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In the list experiment method, there are two lists of questions. The first one is a list of non-sensitive questions and the second one includes one sensitive question in addition to non-sensitive questions. These two lists are presented to two groups of participants; the baseline group (control) and the treatment group. Respondents only need to state the number of items that are true about them. If these two groups provide truthful responses to the questions, the rate of the sensitive question can be estimated. This estimate is the product of the difference between the average responses in the treatment and baseline groups. If the sample respondents are randomly chosen from the target population, and other sources of bias are negligible, an accurate and bias-free estimate can be achieved. To increase the sample size and reduce estimate error, the technique can be applied twice to the same sample using a different list of non-sensitive questions each time. This is known as the double list experiment (11).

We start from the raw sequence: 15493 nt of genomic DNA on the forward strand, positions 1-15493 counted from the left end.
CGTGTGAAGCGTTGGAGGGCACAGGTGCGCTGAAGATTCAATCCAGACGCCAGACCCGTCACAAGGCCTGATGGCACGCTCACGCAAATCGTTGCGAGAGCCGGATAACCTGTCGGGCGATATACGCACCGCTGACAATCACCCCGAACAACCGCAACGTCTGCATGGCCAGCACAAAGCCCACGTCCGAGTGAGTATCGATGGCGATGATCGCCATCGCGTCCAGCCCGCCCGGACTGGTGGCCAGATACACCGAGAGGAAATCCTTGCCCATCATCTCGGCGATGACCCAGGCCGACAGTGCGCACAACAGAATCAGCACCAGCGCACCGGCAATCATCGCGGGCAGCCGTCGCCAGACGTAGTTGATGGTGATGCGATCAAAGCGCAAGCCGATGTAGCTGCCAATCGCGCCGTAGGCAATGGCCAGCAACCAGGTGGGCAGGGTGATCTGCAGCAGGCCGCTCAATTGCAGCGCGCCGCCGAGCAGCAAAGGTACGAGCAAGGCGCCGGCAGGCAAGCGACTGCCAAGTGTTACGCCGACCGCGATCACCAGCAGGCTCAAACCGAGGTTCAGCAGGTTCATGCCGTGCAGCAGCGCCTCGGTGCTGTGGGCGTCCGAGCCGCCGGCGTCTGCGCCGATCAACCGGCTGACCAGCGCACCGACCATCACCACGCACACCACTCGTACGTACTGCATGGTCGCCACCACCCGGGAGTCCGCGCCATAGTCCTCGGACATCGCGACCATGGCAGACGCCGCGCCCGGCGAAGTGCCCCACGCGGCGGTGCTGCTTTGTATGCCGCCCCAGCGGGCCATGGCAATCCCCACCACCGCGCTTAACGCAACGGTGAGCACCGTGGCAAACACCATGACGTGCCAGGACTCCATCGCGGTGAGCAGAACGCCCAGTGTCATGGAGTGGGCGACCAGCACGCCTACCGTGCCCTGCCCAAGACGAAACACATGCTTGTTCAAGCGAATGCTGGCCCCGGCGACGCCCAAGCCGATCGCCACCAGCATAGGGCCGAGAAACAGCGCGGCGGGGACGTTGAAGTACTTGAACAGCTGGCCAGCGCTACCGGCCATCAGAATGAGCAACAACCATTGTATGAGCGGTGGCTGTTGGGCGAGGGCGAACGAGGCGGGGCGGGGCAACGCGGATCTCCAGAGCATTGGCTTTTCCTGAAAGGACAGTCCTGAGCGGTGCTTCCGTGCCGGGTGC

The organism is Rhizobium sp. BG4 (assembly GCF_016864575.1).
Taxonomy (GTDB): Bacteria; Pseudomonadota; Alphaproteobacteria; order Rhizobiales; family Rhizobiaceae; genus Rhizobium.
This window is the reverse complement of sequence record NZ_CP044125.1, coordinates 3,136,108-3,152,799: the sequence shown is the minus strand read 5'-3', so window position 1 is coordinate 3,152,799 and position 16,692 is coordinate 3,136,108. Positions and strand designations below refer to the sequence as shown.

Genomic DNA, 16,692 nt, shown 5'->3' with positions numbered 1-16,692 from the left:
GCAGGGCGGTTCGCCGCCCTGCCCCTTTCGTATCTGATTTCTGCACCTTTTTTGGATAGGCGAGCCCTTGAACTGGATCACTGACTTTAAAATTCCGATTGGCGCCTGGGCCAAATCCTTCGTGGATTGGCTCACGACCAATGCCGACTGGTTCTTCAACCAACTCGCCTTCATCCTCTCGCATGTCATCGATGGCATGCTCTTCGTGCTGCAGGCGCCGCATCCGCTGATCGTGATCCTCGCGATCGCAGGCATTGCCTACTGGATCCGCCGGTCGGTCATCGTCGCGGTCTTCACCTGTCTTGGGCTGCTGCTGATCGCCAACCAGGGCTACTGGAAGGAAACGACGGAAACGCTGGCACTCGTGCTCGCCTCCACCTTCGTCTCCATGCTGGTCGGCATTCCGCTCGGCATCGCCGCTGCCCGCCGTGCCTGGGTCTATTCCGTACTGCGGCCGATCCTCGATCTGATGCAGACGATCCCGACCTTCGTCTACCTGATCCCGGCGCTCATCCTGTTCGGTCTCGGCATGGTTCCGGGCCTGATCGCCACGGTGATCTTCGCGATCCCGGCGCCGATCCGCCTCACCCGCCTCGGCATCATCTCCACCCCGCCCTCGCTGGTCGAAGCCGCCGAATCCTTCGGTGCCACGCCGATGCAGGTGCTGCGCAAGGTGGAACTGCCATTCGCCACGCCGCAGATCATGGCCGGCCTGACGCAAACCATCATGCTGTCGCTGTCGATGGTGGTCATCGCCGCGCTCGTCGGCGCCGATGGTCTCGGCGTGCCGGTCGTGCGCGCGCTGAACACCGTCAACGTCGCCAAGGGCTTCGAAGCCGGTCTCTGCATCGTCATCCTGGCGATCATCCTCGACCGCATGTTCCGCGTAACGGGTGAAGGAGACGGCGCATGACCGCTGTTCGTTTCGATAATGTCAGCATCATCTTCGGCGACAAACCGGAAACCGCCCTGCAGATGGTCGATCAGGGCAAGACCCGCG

One of the strong points of our study technique was that respondents did not have to respond to sensitive questions directly which increased their trust, the questionnaire was very easy to complete and no special tool or skill was needed, and it took only 10 minutes of the participants’ time. A large sample size of 813 participants is another advantage of our study. Additionally, we tried to assess different types of publication misconduct to determine prevalence differences, while other studies addressed only one or two types of misconduct. (Source: www.ncbi.nlm.nih.gov)
The two node links allow traversal of the list in either direction. While adding or removing a node in a doubly linked list requires changing more links than the same operations on a singly linked list, the operations are simpler and potentially more efficient (for nodes other than first nodes) because there is no need to keep track of the previous node during traversal or no need to traverse the list to find the previous node, so that its link can be modified.
The first and last nodes of a doubly linked list are immediately accessible (i.e., accessible without traversal, and usually called head and tail) and therefore allow traversal of the list from the beginning or end of the list, respectively: e.g., traversing the list from beginning to end, or from end to beginning, in a search of the list for a node with specific data value. Any node of a doubly linked list, once obtained, can be used to begin a new traversal of the list, in either direction (towards beginning or end), from the given node. (Source: en.wikipedia.org)